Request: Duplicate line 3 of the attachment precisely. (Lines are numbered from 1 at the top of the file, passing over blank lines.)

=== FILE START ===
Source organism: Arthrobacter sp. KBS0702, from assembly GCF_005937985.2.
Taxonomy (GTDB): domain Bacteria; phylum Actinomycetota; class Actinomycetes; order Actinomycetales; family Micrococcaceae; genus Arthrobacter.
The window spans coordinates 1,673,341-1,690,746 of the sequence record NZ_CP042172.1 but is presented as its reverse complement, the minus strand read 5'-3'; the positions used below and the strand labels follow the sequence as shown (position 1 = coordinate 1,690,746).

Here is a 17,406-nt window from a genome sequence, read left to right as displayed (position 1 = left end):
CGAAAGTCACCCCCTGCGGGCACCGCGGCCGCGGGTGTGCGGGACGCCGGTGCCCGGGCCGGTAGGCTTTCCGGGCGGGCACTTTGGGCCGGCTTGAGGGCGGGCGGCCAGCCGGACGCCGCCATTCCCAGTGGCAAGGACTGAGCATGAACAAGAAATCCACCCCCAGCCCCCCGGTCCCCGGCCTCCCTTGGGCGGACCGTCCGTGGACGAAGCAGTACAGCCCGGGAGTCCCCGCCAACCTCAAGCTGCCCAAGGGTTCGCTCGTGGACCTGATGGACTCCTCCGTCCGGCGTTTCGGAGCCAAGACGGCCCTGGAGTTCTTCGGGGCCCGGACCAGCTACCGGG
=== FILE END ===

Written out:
The window spans coordinates 1,673,341-1,690,746 of the sequence record NZ_CP042172.1 but is presented as its reverse complement, the minus strand read 5'-3'; the positions used below and the strand labels follow the sequence as shown (position 1 = coordinate 1,690,746).